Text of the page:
The structural modeling of FCP was performed using bioinformatic webservers such as SWISS-MODEL ( (Waterhouse et al. 2018), I-TASSER ( (Yang and Zhang 2015), RoseTTAFold ( (Baek et al. 2021) and Alphafold2 (https: // / github / deepmind / alphafold / blob / main / notebooks / AlphaFold.ipynb) (Jumper et al. 2021). These webservers cover different modeling methods including homology modeling, threading modeling, deep learning-based ab initio modeling. FCP structure model was evaluated and verified using Ramachandran Plot (Carugo and Djinovic-Carugo 2013), Errat (Colovos and Yeates 1993), Prove (Pontius et al. 1996), Whatcheck (Hooft et al. 1996) and Verify3D (Bowie et al. 1991) evaluation procedures by SAVES6.0 (

To explore the molecular interaction, the PatchDock server ( (Schneidman-Duhovny et al. 2005) was used to simulate the interaction between FCP (the highest quality model) and integrin β3 (PDB ID: IJV2).

Utilizing the FireDOCK server ( to screen the docking results from PatchDock. Finally, 3D and 2D plot analyses of the protein interaction surface through PyMoL v.2.5.1 and Ligplot+v.2.2 respectively.

Surface plasmon resonance (SPR)

The interactions between FCP and integrin β3 were examined by SPR (Nicoya Life Science, Waterloo, Canada) (Xie et al. 2019). FCP was fixed on an NTA sensor chip by capture coupling. Integrin β3 (X–Y Biotechnology, Shanghai, China) were injected sequentially into the chamber in PBS running buffer, and an Open SPR detected the interactions of FCP with the fixed small molecules at 25 °C. The binding and disassociation times were 250 s, the flow rate was 20 μL/s, and the chip was regenerated with hydrochloric acid (pH 2.0). A one-tone diffusion-corrected model was fitted to the wavelength shifts corresponding to the various drug concentrations. The data were retrieved and analyzed with the TraceDrawer software.

Integrin β3 siRNA transfection

Integrin β3 siRNA were transfected into ECV304 cells further to validate the interaction of integrin β3 and FCP. Integrin β3 siRNAs were synthesized by (Ribio Biotechnology Co., Ltd., Guangzhou, China) three different target sequences of the siRNA as presented in Table S1. The optimal siRNA and its concentration were determined by the efficacy of transcriptional suppression, which RT-qPCR and western blot analysis verified.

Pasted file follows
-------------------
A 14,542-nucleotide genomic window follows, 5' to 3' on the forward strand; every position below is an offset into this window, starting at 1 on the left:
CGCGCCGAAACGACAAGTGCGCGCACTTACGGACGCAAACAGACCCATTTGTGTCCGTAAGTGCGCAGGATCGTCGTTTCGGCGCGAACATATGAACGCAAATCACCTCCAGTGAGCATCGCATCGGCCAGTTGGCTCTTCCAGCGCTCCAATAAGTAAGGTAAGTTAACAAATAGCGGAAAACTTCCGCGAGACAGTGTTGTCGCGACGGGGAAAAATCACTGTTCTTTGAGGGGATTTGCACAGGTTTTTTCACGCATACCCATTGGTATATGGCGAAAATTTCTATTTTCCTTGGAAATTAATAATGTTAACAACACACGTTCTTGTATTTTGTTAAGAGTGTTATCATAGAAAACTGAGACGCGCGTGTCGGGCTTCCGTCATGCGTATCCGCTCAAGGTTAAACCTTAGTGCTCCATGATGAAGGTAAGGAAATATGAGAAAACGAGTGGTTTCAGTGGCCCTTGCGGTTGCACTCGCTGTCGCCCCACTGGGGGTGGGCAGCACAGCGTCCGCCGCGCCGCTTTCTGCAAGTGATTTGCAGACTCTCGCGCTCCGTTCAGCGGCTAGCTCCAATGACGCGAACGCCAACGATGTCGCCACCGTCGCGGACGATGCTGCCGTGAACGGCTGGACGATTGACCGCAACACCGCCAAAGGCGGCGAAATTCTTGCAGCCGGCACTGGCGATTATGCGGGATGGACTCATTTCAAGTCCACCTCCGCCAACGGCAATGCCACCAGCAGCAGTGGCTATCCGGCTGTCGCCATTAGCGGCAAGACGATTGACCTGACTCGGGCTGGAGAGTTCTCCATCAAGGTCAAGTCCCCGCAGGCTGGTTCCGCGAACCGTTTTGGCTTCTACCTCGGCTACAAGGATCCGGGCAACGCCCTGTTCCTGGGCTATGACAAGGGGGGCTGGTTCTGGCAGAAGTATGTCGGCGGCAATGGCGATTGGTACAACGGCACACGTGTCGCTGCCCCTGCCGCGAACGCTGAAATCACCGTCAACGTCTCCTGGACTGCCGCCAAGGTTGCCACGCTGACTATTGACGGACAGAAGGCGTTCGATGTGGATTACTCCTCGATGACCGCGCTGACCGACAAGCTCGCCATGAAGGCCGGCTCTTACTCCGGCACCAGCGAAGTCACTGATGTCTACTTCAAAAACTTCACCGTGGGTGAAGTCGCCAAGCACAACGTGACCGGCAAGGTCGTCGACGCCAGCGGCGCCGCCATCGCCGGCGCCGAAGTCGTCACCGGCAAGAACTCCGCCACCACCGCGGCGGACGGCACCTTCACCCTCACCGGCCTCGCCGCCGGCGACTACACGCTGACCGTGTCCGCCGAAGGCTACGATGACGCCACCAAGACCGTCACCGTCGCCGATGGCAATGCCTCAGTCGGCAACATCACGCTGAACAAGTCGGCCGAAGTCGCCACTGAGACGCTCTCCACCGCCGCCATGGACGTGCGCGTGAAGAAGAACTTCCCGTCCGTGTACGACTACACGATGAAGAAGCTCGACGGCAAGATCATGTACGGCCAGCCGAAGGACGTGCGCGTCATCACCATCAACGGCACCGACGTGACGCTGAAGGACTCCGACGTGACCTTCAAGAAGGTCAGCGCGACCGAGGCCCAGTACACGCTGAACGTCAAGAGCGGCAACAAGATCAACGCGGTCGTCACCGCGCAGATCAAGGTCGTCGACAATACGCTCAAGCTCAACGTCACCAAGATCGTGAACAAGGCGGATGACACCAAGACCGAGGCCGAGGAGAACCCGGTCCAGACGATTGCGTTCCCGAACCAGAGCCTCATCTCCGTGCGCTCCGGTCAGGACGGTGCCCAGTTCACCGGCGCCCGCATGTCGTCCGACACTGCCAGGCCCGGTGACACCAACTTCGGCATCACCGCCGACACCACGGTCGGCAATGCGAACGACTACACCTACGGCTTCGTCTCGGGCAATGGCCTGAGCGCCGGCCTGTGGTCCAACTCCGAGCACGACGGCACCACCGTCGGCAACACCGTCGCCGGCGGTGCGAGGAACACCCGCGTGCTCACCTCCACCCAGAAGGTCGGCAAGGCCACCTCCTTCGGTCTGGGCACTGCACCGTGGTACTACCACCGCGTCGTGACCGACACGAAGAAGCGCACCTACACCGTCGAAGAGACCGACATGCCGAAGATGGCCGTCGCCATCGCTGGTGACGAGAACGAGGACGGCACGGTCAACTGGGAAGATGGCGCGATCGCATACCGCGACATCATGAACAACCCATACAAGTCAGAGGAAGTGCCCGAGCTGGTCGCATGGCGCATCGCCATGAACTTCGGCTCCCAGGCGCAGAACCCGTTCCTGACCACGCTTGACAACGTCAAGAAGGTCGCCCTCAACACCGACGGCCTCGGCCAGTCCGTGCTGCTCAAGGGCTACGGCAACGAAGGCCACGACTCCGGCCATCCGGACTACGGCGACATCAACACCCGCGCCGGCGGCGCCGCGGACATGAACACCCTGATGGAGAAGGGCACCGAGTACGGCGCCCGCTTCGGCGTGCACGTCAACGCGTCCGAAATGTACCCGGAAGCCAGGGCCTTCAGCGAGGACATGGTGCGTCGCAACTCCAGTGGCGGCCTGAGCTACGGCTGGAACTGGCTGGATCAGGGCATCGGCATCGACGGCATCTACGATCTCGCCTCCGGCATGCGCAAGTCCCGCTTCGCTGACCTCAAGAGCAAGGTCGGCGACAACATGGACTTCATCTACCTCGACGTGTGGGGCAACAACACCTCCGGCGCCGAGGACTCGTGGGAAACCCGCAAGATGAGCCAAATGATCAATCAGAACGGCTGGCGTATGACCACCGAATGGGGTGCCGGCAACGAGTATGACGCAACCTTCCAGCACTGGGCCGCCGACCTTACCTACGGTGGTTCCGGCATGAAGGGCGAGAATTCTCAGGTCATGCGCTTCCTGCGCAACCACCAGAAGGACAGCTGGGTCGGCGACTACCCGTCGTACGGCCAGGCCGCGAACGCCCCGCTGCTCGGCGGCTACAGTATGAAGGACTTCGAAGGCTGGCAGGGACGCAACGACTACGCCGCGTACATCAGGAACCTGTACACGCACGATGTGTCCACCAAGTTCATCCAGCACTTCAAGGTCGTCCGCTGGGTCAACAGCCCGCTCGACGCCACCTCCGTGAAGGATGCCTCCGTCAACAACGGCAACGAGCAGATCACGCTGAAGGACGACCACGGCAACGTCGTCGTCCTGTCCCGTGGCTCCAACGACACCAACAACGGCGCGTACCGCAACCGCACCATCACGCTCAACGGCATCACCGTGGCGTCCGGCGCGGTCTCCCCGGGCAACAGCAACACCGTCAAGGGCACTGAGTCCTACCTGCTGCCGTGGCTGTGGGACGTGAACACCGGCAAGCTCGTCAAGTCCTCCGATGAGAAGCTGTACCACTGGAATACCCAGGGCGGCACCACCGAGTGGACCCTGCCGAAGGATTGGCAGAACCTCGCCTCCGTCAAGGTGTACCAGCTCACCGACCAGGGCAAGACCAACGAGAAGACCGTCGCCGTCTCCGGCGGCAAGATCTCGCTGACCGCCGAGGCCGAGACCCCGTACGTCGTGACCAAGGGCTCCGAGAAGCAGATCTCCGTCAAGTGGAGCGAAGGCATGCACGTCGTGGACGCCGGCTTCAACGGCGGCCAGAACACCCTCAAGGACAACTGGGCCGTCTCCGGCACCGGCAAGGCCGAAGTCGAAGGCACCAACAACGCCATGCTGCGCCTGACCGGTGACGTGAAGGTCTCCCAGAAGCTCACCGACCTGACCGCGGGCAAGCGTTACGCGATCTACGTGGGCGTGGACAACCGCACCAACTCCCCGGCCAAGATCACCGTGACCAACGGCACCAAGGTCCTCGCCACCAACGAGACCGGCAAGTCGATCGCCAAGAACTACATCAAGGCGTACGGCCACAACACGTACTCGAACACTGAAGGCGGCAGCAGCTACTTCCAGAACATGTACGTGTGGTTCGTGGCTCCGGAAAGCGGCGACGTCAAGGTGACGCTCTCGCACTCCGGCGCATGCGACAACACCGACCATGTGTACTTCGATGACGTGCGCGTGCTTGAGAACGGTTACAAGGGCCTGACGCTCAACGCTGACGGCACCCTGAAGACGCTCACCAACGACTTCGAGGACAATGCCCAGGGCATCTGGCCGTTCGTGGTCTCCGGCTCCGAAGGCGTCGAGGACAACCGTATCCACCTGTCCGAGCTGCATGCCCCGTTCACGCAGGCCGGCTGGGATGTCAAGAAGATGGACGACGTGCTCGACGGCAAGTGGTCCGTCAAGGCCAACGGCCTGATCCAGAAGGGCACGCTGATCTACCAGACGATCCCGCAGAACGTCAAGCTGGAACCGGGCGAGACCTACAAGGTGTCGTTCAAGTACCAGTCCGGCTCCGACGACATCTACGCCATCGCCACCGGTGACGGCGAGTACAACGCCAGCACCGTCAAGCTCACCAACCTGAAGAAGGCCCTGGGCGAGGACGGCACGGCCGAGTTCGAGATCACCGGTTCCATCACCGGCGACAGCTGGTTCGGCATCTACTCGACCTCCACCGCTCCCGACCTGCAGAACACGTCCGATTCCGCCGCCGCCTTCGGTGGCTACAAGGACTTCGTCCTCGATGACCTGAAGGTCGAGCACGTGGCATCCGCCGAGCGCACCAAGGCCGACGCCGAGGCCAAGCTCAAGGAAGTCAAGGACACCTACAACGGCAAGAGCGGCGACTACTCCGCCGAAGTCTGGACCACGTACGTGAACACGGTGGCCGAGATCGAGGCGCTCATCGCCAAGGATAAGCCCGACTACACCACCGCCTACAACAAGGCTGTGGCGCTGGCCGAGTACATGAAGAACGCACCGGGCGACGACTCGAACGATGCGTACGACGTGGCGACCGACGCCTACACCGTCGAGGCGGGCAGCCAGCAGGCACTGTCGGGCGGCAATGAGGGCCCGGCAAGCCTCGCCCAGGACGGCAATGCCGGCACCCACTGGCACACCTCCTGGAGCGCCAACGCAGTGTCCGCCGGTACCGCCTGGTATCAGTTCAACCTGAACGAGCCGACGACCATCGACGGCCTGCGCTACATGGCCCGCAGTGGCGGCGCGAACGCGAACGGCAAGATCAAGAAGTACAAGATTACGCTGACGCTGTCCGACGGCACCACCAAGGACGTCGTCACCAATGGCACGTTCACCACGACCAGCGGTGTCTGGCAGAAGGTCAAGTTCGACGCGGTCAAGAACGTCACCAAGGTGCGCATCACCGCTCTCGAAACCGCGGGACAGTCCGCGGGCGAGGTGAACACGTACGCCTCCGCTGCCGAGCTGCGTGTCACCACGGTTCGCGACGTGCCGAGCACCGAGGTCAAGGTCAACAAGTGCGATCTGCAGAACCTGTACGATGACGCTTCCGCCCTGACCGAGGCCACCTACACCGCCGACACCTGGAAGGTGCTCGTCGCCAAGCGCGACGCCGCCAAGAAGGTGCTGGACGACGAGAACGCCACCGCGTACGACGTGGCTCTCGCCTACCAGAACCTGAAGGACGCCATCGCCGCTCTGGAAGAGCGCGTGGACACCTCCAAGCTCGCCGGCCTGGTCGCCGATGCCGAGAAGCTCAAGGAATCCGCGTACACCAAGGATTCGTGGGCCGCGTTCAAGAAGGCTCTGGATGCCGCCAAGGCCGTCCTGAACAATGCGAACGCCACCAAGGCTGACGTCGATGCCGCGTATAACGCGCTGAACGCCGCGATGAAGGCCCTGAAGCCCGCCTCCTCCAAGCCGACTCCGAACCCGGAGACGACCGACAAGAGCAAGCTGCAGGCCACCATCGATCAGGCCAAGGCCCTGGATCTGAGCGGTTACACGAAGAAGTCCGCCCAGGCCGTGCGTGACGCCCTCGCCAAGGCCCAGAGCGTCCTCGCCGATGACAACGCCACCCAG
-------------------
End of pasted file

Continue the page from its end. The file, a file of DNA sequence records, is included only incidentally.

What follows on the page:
Shortly, the ECV304 cells (2 × 105 cells per well) in the logarithmic growth phase were seeded in 6-well plates and cultured overnight, then transfected with integrin β3 siRNA or scramble siRNA, respectively according to the manufacturer’s protocol of Ribio. Transfected cells were incubated for another 24 h and treated with FCP; then, scratch wound assay and immunofluorescence staining assay were used to examining the effects of FCP.

Clone formation test

rBMSCs (1 × 103 cells per well) were inoculated into a 6-well plate precoated with FCP, Cilengitide, and FCP combined with Cilengitide (250 nmol/L), respectively; the group that did not precoat with anything as the blank control. The cells were cultured continuing for 14 days. After that, the cells were washed three times with PBS and incubated with 1 mL of crystal violet staining solution (Solarbio, Beijing, China) for 30 min. After being washed three times, the cells were observed under an optical microscope (Nikon, Japan) and photographed. At the same time, cells on another independent 6-well plates were collected to detect stemness-related genes: NANOG; REX1; PPAR-γ2; ALP; SOX9, and integrin β3.

Reverse transcription-quantitative PCR (RT-qPCR)